ABOVE SNAKES – Friday, July 7th, 5-9pm

Please join us on first Friday, July 7th, 5-9 PM for the KC Clay Guild resident exit show ABOVE SNAKES at ArtsKC. Located at 106 Southwest Blvd, ABOVE SNAKES will include work by artists Mike Cerv, Nell Hull, and Frank Thong.  Viewers will find large sculptures and vessels that comment on the artists’ identity within family and societal structure. 

For more info on the KC Clay Guild, visit kcclayguild.org.

Frank Thong Artist Statement 

Clay. I manipulate and warp this substance into vessels to teach others about social issues regarding the discrimination of Asian-Americans. With the potter’s wheel I contextualize clay into forms such as bowls, cups and vases in hopes that these objects connect me to others. With each piece I create from my hands, I hope to chip away at social stereotypes and to one day create a place where Asian-Americans can be represented. The intent placed in my work conveys complex conversations with brushed symbolic imagery using the vessels as a canvas in order to strike dialogue between object and person. 

From the East to the West I seek a combination of imagery and form from these distant cultures to capture perspectives, views and relationships between groups of people in America. Drawing concepts from Asian ceramics and my cultural experiences growing up, I compose functional, yet ergonomic objects that encapsulate the Asian-American dilemma. On the pieces, I paint symbolic imagery that reflects my heritage from previous familial generations. My brush is dipped in materials reflective of ancient ceramics to bridge into the modern era. Oftentimes people think about the well known blue and white ware, but my work inherits more than just that. From san cai ware to celadon ware and imperial ware, I allow for these historical techniques to caress the ceramic forms I make, to compose a reflection of my Asian-American experience. Whether that be a cup, plate, bowl or even sculpture it is important to me that these objects create intimate connections and generate queries about social injustice.

Nell Hull Artist Statement 

I started using clay to heal after the deaths of my grandparents in 2019 and 2020. I needed a way to process the grief and loss as well as the burgeoning acceptance of myself. I had already come out to close friends as non-binary, and used they/them pronouns. But with my family, I knew I would never be taken seriously.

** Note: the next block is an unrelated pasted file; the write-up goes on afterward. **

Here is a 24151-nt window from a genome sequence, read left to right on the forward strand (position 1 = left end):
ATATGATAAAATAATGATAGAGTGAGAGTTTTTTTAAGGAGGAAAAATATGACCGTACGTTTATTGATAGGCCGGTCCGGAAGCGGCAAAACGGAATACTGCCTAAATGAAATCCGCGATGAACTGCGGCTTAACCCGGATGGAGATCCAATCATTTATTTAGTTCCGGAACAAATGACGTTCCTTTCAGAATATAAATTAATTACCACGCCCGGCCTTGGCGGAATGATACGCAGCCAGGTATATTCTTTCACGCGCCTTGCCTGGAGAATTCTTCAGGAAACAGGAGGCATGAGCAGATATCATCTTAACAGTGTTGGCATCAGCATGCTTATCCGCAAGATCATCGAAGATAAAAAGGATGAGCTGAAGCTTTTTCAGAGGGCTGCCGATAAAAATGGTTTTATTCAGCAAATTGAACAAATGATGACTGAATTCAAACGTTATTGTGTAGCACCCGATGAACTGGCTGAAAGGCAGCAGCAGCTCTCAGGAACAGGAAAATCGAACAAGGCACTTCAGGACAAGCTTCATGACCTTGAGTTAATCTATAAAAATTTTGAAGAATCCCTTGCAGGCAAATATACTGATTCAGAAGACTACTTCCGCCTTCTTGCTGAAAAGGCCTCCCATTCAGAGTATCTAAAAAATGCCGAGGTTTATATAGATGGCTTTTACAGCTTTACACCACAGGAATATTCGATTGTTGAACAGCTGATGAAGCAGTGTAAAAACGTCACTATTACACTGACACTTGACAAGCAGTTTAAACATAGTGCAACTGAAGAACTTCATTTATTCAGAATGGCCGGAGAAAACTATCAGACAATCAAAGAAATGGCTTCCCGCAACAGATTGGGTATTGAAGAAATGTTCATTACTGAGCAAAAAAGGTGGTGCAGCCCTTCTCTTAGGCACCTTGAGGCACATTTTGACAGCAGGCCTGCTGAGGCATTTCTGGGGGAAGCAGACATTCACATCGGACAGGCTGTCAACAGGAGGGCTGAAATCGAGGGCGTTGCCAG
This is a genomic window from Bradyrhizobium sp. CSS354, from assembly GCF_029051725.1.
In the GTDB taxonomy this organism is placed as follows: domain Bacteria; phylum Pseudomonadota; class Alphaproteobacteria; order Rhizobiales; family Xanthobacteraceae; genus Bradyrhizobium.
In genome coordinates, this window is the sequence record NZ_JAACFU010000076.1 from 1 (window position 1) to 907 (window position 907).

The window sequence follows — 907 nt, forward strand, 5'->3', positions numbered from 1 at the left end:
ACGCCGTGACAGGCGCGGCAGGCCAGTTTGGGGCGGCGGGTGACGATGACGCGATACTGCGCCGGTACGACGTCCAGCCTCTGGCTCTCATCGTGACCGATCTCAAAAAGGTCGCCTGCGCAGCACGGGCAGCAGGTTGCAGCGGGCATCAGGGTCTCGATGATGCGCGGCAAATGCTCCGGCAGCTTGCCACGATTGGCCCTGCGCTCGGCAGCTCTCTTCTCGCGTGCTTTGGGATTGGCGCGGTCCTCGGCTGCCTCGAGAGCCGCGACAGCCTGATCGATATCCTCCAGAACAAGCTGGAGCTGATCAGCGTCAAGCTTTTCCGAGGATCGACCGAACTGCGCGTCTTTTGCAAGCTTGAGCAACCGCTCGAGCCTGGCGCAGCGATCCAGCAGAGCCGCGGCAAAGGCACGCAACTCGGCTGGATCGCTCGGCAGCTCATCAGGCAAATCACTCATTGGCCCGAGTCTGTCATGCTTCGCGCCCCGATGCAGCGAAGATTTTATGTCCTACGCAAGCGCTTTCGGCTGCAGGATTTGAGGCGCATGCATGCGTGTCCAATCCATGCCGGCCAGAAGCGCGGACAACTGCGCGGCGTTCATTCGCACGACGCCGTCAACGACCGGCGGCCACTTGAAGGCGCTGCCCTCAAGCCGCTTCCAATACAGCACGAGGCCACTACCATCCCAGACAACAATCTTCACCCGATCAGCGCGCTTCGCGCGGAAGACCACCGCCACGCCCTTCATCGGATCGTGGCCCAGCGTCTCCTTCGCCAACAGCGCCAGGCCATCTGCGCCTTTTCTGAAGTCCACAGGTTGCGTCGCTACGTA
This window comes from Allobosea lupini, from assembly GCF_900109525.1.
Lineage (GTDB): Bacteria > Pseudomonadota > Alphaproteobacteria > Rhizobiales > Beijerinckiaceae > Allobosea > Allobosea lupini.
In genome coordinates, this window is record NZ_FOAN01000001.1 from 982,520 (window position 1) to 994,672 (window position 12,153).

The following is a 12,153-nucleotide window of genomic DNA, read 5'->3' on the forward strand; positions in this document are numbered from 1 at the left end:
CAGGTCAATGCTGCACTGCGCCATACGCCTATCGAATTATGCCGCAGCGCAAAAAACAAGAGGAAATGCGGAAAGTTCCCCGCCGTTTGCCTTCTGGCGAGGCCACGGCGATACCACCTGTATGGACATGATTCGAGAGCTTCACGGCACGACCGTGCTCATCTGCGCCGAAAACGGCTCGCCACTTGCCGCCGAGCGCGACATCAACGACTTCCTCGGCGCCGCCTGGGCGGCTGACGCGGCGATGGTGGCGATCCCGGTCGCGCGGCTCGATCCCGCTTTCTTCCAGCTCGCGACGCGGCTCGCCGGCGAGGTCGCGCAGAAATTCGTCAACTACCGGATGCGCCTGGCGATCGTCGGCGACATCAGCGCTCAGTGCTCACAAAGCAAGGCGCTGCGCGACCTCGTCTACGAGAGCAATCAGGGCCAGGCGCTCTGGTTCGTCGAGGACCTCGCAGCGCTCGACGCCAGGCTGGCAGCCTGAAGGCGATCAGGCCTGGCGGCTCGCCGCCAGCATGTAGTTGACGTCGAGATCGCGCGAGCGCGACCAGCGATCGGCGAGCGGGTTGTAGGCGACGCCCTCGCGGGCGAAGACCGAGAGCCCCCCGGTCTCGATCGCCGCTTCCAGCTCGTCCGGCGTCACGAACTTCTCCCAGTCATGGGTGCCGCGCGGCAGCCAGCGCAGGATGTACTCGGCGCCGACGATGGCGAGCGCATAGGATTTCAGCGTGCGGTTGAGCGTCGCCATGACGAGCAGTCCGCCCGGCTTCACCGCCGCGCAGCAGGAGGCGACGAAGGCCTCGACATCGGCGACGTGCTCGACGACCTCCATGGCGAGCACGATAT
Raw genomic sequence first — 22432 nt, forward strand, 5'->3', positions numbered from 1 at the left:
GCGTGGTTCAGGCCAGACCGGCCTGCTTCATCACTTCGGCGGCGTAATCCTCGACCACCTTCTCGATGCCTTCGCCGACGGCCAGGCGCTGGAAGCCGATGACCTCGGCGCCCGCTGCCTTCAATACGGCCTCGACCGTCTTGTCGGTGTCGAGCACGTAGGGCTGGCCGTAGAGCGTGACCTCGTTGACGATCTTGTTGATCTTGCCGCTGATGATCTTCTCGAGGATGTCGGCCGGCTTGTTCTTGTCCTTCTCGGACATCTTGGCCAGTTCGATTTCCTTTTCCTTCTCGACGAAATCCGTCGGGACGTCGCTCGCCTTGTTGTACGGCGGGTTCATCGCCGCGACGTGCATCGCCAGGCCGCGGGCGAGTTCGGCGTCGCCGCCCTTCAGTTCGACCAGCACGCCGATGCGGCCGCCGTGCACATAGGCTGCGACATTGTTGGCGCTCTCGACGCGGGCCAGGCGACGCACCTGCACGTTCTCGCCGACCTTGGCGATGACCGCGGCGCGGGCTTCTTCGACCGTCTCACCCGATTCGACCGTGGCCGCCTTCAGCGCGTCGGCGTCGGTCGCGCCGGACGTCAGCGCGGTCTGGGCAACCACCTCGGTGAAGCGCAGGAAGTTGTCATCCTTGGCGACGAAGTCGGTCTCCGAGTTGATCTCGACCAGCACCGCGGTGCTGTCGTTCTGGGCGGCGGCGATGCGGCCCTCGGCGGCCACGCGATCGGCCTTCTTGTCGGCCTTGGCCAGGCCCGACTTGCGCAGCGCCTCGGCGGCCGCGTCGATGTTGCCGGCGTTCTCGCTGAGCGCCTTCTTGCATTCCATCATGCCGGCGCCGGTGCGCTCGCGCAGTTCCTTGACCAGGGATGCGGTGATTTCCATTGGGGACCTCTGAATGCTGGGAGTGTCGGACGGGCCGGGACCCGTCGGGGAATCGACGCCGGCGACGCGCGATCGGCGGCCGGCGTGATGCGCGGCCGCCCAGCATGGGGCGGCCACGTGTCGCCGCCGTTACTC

I made work that both encased grief and celebrated freedom. My work has more recently evolved to a darker dive into my insecurities, isolation, depression, and anger. I feel that every coil is an effort to eliminate some of my pain. 

In a society that is obsessed with the destruction of trans people’s dignity, I find solace in the solitary act of working with clay. In many moments, it has given me purpose and a reason to live. I am anxious to unfold the exhibition “Above Snakes” as a testament to my resilience and persistence through hardship. 

Mike Cerv Artist Statement 

Vibrantly enamored by their dynamic colors and patterns, my work strives to respectfully adopt and adapt aesthetic qualities from Russian and Levant art. This blending parallels my journey towards the rediscovery of my identity, both culturally and internally, as an adopted person whose heritage was hidden. As an adult, I’ve discovered some of that history: I am Russian and Lebanese; I am the son of an artist and mathematician; I am the only of their children. Unsteady on how it affects my interpersonal life, I craft vessels that implore these “new” identities with a confidence for their conjunction I have yet to find. To achieve this, I ornament each object with bilevel patterns pulling directly from the interactivity of Zellige and the network of lines it creates. 

Like the haze around my biological ancestry, the fired surfaces of my wares drape a veil of color and fog onto the designs pressed into them. Despite this, slip rivulets, clay burrs, and other artifacts of making endure as vestiges of where this journey takes my mind from day to day. Pulling from bright Soviet propaganda dishware, I accent the low relief surfaces of my vessels with colorful inlay glazework. The pierced templates I use to support my construction of each slab built object leave a reflection in low relief. Made of tar paper, these laser cut templates build a bridge between modern production methods and traditional ceramic techniques. With this mechanic as a foundation, my studio practice centers around play within process. 

KC Studio

KC Studio covers the performing, visual, cinematic and literary arts, and the artists, organizations and patrons that make Kansas City a vibrant center for arts and culture.

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